The next time you press your wireless key fob to unlock your car, if you find that it doesn’t beep until the second try, the issue may not be a technical glitch. Instead, a hacker like Samy Kamkar may be using a clever radio hack to intercept and record your wireless key’s command. And when that hacker walks up to your vehicle a few minutes, hours, or days later, it won’t even take those two button presses to get inside.
At the hacker conference DefCon in Las Vegas tomorrow, Kamkar plans to present the details of a gadget he’s developed called “RollJam.” The $32 radio device, smaller than a cell phone, is designed to defeat the “rolling codes” security used in not only most modern cars and trucks’ keyless entry systems, but also in their alarm systems and in modern garage door openers. The technique, long understood but easier than ever to pull off with Kamkar’s attack, lets an intruder break into cars without a trace, turn off their alarms and effortlessly access garages.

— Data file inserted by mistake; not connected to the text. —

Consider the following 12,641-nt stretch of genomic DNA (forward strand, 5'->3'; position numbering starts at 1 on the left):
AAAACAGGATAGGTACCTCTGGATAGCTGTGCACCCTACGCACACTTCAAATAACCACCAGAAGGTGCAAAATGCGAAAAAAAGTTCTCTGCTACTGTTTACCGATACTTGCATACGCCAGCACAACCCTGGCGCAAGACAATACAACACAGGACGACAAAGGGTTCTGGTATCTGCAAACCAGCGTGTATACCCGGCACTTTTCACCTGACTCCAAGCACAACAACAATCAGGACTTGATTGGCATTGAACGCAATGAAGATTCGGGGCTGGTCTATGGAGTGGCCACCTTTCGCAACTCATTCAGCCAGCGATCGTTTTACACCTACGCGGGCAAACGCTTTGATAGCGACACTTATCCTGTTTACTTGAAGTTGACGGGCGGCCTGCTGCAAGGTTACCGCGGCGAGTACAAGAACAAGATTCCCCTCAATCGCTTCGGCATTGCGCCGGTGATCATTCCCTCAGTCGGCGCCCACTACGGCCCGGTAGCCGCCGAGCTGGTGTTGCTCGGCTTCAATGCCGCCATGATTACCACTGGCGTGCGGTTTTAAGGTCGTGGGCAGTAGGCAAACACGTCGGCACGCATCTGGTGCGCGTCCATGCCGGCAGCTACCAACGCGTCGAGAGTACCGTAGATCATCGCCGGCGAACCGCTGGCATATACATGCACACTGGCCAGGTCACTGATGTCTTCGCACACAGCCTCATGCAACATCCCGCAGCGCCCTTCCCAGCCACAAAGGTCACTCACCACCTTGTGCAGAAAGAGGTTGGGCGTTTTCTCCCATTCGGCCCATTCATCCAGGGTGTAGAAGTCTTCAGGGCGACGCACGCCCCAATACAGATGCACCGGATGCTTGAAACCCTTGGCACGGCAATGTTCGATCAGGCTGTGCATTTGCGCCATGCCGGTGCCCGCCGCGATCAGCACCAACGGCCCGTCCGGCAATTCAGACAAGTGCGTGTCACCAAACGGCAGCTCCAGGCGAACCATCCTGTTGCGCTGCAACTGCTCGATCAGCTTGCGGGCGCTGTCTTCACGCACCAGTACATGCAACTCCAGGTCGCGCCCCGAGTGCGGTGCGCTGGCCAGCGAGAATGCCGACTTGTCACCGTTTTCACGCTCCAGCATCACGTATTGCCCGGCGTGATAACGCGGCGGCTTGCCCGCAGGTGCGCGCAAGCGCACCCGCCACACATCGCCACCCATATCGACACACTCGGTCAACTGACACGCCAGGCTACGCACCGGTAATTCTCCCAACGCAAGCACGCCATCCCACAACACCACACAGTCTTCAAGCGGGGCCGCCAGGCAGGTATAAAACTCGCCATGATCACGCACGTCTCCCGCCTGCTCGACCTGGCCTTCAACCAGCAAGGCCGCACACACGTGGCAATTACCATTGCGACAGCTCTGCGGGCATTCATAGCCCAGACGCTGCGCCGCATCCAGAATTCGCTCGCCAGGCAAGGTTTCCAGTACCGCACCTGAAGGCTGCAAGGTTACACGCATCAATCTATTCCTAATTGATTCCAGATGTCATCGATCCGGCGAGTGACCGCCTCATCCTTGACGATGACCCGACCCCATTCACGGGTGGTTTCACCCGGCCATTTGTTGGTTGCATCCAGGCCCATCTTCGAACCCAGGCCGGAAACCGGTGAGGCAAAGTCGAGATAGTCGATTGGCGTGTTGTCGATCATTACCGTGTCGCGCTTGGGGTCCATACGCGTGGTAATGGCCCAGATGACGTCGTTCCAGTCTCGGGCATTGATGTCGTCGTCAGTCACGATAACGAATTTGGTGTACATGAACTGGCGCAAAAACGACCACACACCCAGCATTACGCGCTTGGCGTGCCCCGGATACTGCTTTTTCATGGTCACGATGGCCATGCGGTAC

RollJam, as Kamkar describes it, is meant to be hidden on or near a target vehicle or garage, where it lies in wait for an unsuspecting victim to use his or her key fob within radio range. The victim will notice only that his or her key fob doesn’t work on the first try. But after a second, successful button press locks or unlocks a car or garage door, the RollJam attacker can return at any time to retrieve the device, press a small button on it, and replay an intercepted code from the victim’s fob to open that car or garage again at will. “Every garage that has a wireless remote, and virtually every car that has a wireless key can be broken into,” says Kamkar.